Universal Plug Adapters: A Travel Savior

universal plug adapters

I think the process of packing for an extended trip — or any trip for that matter — seems daunting because there are so many little things to consider. Just looking at the one little thing posts contributed by other female travelers gives you an idea, but I’m also a little bit surprised that no one has talked yet about this one little thing.

universal plug adapterThe universal plug adapter. It’s small, compact and helps you take your electronics all around the world without losing a charge. Whether you’re hanging out in Canberra hotels, Buenos Aires hostels or Thailand bungalows, the one adapter will do the job.

All universal plug adapters tend to work the same: you select the country or area of the world by flipping up some dials, and out pops the plug you need to use. They’re perfect for those going on multiple country round the world trips, or even those involving a long layer in a country not on the same individual plug style (you might want to do a quick charge at the airport).

Things to Note with Plug Adapters

When using a plug adapter, it is wise to note that most of them do not include a power converter. In cases like that, check your original product’s power cable to see about the output (laptop power cords often work universally). Otherwise, you will need to invest in a separate power converter to go with the adapter.

One issue that bothers some people with universal plug adapters is their size. Sometimes using the adapter will cause another space on the plug board to be “taken up”, which is always an issue when in public hostels and cafes. Overall, my feelings are that a universal plug adapter is less hassle for me to carry around than individual adapter plugs for all the destinations on my travel list.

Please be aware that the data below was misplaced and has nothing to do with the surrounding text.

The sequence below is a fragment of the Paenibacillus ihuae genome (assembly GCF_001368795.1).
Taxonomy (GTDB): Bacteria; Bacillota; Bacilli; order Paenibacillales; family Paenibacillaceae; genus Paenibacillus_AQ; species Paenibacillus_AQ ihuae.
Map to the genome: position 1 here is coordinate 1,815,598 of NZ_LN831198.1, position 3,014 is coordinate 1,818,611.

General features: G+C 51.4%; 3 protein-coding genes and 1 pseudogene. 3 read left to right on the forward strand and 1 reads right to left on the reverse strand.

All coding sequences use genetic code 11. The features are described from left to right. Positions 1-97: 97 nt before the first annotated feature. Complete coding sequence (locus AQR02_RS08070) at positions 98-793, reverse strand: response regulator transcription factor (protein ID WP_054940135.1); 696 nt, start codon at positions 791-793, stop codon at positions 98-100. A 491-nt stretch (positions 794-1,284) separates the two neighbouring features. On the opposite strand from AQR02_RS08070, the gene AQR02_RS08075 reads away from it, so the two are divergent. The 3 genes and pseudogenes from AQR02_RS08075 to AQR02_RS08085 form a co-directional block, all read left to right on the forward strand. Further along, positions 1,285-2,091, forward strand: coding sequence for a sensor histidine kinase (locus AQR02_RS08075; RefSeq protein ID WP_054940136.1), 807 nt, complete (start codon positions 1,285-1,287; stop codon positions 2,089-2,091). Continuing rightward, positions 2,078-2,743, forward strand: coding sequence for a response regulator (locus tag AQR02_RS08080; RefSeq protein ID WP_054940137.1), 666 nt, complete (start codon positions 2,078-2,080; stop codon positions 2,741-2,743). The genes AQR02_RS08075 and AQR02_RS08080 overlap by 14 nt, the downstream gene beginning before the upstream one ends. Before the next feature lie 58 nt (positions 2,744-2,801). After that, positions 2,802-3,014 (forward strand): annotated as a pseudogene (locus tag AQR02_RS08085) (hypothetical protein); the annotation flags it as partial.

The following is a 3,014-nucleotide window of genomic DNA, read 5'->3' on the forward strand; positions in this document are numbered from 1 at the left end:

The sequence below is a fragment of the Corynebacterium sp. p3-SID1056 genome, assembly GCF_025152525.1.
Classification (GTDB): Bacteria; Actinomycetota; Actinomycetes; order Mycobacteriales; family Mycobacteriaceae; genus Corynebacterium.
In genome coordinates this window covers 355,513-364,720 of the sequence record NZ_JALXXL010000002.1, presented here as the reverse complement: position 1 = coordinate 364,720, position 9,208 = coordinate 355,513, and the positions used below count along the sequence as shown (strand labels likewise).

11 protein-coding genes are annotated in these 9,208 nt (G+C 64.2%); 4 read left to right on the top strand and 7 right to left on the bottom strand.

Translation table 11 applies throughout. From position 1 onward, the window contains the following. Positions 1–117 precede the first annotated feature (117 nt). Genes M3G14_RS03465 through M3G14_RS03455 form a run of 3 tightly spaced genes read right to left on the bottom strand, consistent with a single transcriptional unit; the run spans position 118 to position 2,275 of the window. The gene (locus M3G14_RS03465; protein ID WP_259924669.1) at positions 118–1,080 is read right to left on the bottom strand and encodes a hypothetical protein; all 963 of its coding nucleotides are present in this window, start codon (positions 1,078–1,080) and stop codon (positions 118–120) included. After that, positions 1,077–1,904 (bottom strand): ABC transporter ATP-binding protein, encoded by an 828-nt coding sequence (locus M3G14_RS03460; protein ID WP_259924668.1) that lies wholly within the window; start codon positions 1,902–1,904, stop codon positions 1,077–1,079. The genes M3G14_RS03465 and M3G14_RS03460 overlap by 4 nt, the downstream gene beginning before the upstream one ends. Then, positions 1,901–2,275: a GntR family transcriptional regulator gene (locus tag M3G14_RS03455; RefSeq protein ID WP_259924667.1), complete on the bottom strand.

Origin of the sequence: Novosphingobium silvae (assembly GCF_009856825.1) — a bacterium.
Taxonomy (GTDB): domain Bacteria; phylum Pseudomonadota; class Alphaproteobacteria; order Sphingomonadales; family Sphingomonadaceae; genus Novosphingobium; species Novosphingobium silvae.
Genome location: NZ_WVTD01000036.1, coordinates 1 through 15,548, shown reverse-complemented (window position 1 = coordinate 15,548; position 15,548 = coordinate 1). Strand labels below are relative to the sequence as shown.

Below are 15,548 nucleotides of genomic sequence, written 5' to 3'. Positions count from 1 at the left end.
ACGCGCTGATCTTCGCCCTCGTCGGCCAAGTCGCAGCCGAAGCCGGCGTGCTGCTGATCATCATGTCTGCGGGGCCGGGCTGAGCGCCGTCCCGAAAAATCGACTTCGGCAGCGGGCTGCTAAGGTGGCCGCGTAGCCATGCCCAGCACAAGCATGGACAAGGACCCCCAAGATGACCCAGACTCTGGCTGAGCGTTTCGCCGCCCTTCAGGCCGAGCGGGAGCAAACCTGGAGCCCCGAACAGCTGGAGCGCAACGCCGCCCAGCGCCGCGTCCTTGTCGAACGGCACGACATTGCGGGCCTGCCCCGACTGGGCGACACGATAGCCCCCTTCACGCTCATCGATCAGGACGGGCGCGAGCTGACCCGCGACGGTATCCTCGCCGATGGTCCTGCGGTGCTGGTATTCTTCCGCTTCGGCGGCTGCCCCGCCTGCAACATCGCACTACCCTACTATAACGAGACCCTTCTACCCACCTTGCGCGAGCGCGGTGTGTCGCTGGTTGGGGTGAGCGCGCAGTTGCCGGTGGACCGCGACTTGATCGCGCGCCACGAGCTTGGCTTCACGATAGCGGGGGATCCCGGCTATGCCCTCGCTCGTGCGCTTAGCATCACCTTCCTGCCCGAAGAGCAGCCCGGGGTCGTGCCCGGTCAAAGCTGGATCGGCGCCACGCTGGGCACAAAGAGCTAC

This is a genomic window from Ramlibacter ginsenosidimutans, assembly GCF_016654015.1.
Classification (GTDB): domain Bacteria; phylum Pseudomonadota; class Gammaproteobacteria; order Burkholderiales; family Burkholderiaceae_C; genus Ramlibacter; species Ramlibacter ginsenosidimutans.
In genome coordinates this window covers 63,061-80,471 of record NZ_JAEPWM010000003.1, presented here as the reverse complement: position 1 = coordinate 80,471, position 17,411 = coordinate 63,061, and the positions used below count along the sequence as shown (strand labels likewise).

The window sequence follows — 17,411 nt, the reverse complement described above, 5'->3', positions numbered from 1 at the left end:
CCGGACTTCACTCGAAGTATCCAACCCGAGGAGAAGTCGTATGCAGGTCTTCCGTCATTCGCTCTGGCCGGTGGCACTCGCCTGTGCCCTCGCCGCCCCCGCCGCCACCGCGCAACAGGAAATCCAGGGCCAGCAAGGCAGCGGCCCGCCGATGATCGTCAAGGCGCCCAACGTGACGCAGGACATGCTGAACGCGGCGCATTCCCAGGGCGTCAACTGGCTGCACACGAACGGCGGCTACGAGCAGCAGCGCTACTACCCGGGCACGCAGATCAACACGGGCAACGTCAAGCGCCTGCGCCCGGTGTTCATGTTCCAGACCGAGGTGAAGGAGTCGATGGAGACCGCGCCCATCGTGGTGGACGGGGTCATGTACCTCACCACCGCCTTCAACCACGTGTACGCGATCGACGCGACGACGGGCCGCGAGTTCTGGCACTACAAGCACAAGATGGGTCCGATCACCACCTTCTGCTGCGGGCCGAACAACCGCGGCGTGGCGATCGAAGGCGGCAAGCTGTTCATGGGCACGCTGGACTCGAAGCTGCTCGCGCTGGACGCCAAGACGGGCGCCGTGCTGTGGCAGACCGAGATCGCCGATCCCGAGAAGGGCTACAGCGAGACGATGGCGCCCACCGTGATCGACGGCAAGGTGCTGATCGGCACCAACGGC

Find yourself a good universal plug adapter >>

Written by Brooke

Brooke Schoenman runs the show at Her Packing List. Inspired from years of travel experience, Brooke decided there needed to be a travel gear site focused on the needs of a wandering female.

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Gear We Use


Packing Cubes – Organize your luggage with the lightweight, durable and compressible Eagle Creek Pack-It Specter Compression Cubes.

Backpacks + Daypacks

Pacsafe – Since they come with extra theft-resisting features, Pacsafe bags make you a more confident traveler. We especially love this bag.

Sea to Summit – Of all the Sea to Summit products, our most recommended is the fits-in-your-palm, super packable Ultra-Sil Daypack.

Personal Care

Nalgene Toiletry Bottles – These leak-free toiletry bottles and tubs come in all sizes – even super tiny, helping minimalists pack it all without bulk.

Turkish Towels – They’re thinner than most travel towels, and they actually cover your body! We can’t get enough of Turkish towels for travel.


Speakeasy Supply Co. – They make the awesome hidden pocket infinity scarves that are perfect for stashing secret cash, lip balms, and passports.

Anatomie – Anatomie travel pants come with luxury prices, but they offer many benefits for travelers. See our review of the famous Skyler pants.

Travel Resources

Booking Airfare

Dollar Flight Club – Get flight deal alerts for your preferred departure airport. There is both a free and premium version (recommended for more sweet deals). Members save on average $500 USD per flight!

Skyscanner – Skyscanner is our preferred site for searching flights. They offer unbiased search results and are free from hidden fees. You can also book your hotels and rental cars.


Airbnb – Airbnb is the best place to book out apartments around the world. Sign up using this link to get $37 USD off your first stay booking + $14 USD towards an experience booking!

Booking.com – Search for hotels, hostels, and apartments using this one resource. Use it for flights, car rentals, and airport taxis as well.

Hostelworld – For hostels, Hostelworld remains our number one source for booking stays. Choose from straight up hostels, budget hotels and bed and breakfasts.

Trusted Housesitters – Save money on travel accommodation by becoming a housesitter. Housesitters often have extra duties, like caring for pets and gardens.

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